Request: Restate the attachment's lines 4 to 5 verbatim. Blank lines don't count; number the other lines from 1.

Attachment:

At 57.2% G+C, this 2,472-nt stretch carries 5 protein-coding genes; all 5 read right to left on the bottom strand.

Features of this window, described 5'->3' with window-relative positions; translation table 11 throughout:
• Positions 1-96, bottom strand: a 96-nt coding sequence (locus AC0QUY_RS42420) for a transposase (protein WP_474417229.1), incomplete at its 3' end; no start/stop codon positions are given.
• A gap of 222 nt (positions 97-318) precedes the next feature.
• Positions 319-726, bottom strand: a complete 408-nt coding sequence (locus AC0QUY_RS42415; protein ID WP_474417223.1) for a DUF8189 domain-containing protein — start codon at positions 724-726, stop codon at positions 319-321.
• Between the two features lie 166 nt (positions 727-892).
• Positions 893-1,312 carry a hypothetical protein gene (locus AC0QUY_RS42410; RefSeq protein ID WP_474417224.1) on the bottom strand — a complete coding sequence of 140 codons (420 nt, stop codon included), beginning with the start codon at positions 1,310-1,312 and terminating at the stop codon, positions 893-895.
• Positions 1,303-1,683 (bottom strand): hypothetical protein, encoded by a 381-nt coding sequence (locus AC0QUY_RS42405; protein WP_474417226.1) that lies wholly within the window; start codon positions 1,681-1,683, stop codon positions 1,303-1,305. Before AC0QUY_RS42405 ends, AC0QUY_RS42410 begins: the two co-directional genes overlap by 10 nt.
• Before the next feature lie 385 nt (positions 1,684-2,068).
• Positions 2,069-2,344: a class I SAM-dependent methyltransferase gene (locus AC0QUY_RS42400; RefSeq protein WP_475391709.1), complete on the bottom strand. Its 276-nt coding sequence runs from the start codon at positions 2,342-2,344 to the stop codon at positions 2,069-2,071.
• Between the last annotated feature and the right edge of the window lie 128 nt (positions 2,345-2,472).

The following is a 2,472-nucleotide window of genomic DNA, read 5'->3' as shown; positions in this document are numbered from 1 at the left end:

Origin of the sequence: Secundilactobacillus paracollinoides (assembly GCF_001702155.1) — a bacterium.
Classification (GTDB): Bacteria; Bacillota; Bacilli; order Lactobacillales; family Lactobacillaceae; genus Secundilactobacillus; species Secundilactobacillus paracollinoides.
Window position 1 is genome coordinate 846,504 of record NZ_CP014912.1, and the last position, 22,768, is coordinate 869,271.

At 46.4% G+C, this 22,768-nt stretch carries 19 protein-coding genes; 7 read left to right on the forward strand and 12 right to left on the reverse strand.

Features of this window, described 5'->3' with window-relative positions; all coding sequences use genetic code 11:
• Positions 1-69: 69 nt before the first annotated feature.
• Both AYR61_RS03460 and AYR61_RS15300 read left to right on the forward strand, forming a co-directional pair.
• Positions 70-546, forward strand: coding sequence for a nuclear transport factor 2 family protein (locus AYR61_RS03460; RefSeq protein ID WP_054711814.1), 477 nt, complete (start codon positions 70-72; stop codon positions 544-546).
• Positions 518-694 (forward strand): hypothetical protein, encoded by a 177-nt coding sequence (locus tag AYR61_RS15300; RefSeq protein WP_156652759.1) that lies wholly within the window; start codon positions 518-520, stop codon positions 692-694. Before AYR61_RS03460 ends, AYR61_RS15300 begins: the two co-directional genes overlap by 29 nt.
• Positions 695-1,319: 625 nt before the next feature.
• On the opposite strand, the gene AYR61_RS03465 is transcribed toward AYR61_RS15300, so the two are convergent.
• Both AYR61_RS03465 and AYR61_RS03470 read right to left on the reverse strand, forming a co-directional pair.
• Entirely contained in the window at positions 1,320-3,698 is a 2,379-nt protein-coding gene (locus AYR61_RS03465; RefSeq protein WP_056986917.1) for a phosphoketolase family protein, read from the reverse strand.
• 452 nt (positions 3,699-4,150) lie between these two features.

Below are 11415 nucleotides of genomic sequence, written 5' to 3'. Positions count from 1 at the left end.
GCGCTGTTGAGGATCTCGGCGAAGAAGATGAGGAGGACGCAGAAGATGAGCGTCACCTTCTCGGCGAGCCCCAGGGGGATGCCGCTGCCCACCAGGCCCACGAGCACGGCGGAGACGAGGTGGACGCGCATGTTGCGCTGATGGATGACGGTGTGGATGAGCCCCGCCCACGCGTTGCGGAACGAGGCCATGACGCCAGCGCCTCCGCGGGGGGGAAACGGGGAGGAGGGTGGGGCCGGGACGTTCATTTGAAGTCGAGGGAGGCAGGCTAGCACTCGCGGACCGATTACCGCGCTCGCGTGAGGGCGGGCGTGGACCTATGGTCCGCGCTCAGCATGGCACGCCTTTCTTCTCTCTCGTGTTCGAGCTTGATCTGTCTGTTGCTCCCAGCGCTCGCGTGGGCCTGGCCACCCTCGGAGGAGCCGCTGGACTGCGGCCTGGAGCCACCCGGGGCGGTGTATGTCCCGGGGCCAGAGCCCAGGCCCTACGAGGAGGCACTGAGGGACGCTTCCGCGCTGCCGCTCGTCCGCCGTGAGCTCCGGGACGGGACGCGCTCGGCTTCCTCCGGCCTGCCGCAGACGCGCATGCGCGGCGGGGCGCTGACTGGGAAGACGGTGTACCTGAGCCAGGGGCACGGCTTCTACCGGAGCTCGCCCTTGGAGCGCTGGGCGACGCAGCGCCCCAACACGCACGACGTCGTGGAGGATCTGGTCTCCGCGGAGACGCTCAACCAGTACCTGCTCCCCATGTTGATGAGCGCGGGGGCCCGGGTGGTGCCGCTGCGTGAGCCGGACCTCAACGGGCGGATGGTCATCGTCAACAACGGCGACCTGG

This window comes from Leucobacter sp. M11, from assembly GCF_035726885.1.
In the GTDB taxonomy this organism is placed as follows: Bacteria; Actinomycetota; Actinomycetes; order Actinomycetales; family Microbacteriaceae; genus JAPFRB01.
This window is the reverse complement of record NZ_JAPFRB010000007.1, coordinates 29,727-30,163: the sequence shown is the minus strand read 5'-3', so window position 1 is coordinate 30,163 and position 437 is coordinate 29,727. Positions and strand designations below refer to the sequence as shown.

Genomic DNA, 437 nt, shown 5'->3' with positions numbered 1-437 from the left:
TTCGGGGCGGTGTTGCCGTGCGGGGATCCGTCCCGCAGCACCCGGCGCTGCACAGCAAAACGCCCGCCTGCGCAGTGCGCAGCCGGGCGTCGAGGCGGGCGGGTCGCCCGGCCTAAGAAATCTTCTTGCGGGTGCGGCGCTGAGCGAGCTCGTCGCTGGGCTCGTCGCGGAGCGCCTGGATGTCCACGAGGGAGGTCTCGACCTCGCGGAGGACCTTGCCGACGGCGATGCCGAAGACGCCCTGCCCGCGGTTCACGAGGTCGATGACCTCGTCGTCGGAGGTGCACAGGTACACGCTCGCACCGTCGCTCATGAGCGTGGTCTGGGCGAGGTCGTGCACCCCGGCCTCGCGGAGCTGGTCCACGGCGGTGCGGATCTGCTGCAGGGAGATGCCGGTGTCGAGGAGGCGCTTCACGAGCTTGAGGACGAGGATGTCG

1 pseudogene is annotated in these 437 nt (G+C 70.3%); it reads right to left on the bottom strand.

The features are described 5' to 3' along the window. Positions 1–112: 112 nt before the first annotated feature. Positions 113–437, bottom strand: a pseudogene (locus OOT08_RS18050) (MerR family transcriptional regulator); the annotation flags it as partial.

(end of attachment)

• A gap of 222 nt (positions 97-318) precedes the next feature.
• Positions 319-726, bottom strand: a complete 408-nt coding sequence (locus AC0QUY_RS42415; protein ID WP_474417223.1) for a DUF8189 domain-containing protein — start codon at positions 724-726, stop codon at positions 319-321.